Deirdre Levy didn’t set out to teach students with special needs. In fact, she says, she fell into her current role by accident, when she checked a box on her New York City teaching application saying she’d be comfortable working in District 75 — without realizing it was the city’s stand-alone district for children with disabilities.

But in the five years since, Levy has grown passionate about her students at P.S. 369K in downtown Brooklyn. This year, she’s teaching fourth- and fifth-graders on the autism spectrum.

“With a neurotypical child, it’s easy to get the expected answer,” she said. “With my students, every day it’s surprising to see what strengths they have and how hard they work.”

That’s partly why Levy, a Queens native and former New York City Teaching Fellow, wanted to hold a science fair. She asked her students to pick topics that interested them — and they did. One chose to grow plants; another wanted to see how a motor powered an electric fan; a third was determined to figure out the best way to cook rice. “I thought it was cool that it showcased all the things they really loved,” she said. “No project idea was denied.”

Levy got the materials she needed, including medals for the science fair winners, by posting her requests on Donors Choose. A program called Science Everywhere matched each donation, ultimately spending $500,000 nationwide in small grants to teachers like Levy.

Her class worked on their projects for a month, Levy said, adding math and writing activities to the science. On the day of the science fair, the students’ families were invited into the classroom, and the school’s psychologist and occupational therapist judged the projects based on appearance, content knowledge and enthusiasm (the electricity project was a big winner).

“I think that it’s important for each student to know how to question things that occur in everyday life,” Levy said, reflecting on what they learned. “How to conduct a procedure, develop results and come up with their own conclusions.”

Here’s more on how Levy approaches her job. This interview has been condensed and lightly edited.

Chalkbeat: What does your classroom look like?

Levy: It is a 6:1:1 classroom — I have six students and two paraprofessionals that assist the students. We have stations, where students rotate to learn multiple skills within the school day. Every 15 minutes they rotate. So today, my station worked on punctuation. One para had a reading station. And the other one was spelling and phonics.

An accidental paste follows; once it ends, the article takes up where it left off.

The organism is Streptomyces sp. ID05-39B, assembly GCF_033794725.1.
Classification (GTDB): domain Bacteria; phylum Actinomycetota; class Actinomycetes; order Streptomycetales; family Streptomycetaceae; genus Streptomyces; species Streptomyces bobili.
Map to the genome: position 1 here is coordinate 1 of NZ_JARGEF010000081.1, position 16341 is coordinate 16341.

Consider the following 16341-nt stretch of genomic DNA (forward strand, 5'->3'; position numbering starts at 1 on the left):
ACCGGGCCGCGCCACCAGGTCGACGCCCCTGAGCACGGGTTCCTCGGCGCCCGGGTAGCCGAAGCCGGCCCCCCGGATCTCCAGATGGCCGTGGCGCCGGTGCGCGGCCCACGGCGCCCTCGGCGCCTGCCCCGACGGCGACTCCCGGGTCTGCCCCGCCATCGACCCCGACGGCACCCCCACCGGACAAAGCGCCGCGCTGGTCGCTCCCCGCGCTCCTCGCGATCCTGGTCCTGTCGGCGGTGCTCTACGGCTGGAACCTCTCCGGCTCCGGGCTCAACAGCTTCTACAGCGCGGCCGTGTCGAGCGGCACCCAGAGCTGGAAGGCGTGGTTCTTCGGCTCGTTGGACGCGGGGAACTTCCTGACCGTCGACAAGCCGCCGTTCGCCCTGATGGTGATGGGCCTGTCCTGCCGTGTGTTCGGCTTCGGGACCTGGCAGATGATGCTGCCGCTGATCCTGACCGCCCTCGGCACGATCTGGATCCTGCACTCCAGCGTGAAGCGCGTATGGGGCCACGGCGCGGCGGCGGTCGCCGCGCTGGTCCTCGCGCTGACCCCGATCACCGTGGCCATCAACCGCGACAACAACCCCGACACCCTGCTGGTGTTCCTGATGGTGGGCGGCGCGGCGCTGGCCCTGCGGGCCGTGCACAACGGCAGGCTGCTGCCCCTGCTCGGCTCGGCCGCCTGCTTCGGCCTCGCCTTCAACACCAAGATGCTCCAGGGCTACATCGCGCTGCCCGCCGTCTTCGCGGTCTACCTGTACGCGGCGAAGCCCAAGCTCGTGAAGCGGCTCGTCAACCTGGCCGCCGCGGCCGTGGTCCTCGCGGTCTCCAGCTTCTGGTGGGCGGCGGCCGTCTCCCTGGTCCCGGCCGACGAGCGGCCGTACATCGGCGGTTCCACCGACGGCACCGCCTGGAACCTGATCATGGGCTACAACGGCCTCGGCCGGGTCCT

How do you get to know your students and build relationships with them?

I think it takes at least four weeks to get to know someone. I try to find out what their interests are because students really appreciate when they are listened to. I also think that it’s important to have a warm and strong demeanor. I love to have a silly time with my students, but I also hold them accountable for their actions.

How do you keep your students on task?

I never want to embarrass a child for off-task behavior, but I want to make sure that they understand the concepts that I’ve taught.

I try to center my work on positive reinforcement. The students can earn points and that leads to rewards. Like if they get 50 points, they can watch movies, go to the gym or go to a “girls club.” We make sure they earn points rather than penalizing them. We’re all motivated by things we want to do.

Tell us about a memorable time — good or bad — when contact with a student’s family changed your perspective or approach.

In the beginning of the school year, one of the social workers for one of my students came up to me and told me that my student was one of six children at home with no father. I quickly understood why she had a hard time turning in her homework.

I told her that if she had any issues completing her homework, she had to come to me so that we could work on it together. But I let her know that she was still responsible for turning in her homework on time. Regardless of the circumstances at home, it’s important to teach children how to take responsibility for their own actions.

What’s the best advice you ever received?

Work hard and be patient with yourself. I have always had high expectations for myself and sometimes I got frustrated if things didn’t go the way I planned. I realize now that good things always take time. That’s why it is important to work hard, but to recognize that things will eventually fall into place when they’re ready to happen.